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VietNamNews

Retired Japanese teacher writes book on AO victims

Update: April, 07/2014 - 08:50
Dedication: To compile his book, Nishimura Yoichi had to travel across 63 provinces and cities in Viet Nam to meet AO victims. — Photo phunu-online.com.vn

DA NANG (VNS)— Retired Japanese teacher Nishimura Yoichi will release his 1,000-page book, The Prayer for Vietnamese Victims of Agent Orange, this September.

On a trip to Da Nang, Yoichi told Viet Nam News that he collected photos and information about Agent Orange (AO) victims in Viet Nam over the past 10 years.

The book, published in Vietnamese, Japanese and English, tells the stories of Vietnamese AO victims. Yoichi spent nearly half of his pension of US$476,000 on his tireless trans-Viet Nam trips over the past decades.

"I had to travel in all kinds of vehicles across 63 provinces and cities from north to south in Viet Nam to meet the AO victims. I took photos and heard their stories about sorrow, pain and the difficulties they faced due to the damage caused by the toxic chemicals," Yoichi said in Vietnamese.

"The book is my precious treasure, even if I had to spend half my pension on it. I want to tell the consequences being faced by the Vietnamese AO victims and the effects of toxic chemicals on people," he said. Preliminary statistics compiled by Vietnamese scientists indicate about that 3 million Vietnamese people were exposed to the dioxin.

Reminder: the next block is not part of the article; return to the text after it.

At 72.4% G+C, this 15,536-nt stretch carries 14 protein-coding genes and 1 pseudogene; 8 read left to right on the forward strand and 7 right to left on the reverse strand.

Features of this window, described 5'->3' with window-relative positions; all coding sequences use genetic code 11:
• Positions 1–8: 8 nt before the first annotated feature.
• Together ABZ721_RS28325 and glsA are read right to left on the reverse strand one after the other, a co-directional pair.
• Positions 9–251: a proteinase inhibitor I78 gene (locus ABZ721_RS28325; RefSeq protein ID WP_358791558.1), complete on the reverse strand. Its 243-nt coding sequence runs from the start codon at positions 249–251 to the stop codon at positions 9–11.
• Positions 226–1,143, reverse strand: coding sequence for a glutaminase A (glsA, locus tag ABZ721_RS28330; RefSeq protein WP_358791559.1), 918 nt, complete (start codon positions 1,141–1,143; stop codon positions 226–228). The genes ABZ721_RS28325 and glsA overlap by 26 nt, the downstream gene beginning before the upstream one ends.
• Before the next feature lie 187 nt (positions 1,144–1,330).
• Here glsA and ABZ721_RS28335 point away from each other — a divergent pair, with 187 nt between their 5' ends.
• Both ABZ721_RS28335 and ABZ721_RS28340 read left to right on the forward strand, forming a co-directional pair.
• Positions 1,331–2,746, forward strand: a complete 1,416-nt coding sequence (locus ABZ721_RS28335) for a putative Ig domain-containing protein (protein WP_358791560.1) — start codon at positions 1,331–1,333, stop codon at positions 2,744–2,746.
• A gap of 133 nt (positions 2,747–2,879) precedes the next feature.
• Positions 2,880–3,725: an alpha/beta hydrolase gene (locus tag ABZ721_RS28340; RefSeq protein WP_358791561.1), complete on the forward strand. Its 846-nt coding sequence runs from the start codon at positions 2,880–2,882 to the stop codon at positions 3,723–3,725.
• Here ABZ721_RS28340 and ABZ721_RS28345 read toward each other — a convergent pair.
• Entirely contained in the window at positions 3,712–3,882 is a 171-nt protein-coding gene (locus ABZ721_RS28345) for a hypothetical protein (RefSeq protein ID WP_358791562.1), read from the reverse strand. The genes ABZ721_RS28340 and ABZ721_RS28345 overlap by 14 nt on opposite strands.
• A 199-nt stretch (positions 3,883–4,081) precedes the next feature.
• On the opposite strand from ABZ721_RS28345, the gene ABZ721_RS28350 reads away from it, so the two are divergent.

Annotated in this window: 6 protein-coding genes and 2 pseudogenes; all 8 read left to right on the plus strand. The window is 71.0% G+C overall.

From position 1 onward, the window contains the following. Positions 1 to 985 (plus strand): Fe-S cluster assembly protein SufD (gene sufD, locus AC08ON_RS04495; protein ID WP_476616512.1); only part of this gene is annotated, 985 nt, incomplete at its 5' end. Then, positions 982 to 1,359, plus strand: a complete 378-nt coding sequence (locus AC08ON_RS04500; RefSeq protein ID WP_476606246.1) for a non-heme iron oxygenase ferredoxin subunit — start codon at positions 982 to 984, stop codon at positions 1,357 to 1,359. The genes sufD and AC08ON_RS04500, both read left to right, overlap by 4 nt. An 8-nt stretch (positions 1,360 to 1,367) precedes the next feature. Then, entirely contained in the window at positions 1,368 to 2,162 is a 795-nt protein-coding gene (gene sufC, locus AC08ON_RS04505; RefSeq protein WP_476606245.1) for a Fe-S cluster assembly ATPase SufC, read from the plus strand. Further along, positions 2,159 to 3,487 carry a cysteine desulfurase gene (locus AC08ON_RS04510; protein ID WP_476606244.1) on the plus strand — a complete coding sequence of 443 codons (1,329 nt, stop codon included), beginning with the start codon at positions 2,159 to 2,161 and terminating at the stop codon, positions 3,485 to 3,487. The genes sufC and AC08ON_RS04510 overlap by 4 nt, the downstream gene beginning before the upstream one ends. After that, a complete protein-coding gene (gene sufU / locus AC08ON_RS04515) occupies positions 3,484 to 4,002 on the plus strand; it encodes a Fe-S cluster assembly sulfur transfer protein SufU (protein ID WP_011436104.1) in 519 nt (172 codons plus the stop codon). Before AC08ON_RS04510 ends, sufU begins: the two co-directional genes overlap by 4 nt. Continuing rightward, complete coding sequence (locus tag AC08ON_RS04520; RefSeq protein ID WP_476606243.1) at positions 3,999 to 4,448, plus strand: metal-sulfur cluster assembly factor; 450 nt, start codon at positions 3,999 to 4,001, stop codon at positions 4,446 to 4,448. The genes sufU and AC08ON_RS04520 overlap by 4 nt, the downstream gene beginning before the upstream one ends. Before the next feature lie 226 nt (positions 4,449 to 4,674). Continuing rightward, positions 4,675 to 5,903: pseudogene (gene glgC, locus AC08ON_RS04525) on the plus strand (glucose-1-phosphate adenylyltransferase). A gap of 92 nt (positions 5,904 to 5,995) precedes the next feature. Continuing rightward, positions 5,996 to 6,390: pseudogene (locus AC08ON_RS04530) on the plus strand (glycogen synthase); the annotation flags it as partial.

The 73-year-old said he travelled for six months together in Viet Nam to collect information.

"Sometimes I travelled with my wife and sometimes alone. This time, I revisited those people to know whether they are alive or dead."

Yoichi said he got the idea of writing the book when he witnessed a meeting of the Vietnamese AO victims and the Japanese survivors of the Hiroshima and Nagasaki bombings.

Yoichi is currently an honorary member of HCM City's AO Victim Association. Yoichi, who was born in Osaka, lives in Sumoto city on Awaji Island.

"Our country and people also suffered the sorrows of war, and I want all people to know that and share it," he said.

He said the processes involved in publishing the book in Viet Nam had been completed.

In 2011, Yoichi donated 77 photos of AO victims to HCM City's War Remnants Museum on the occasion of the 50th anniversary of the Day for Vietnamese Dioxin Victims. — VNS


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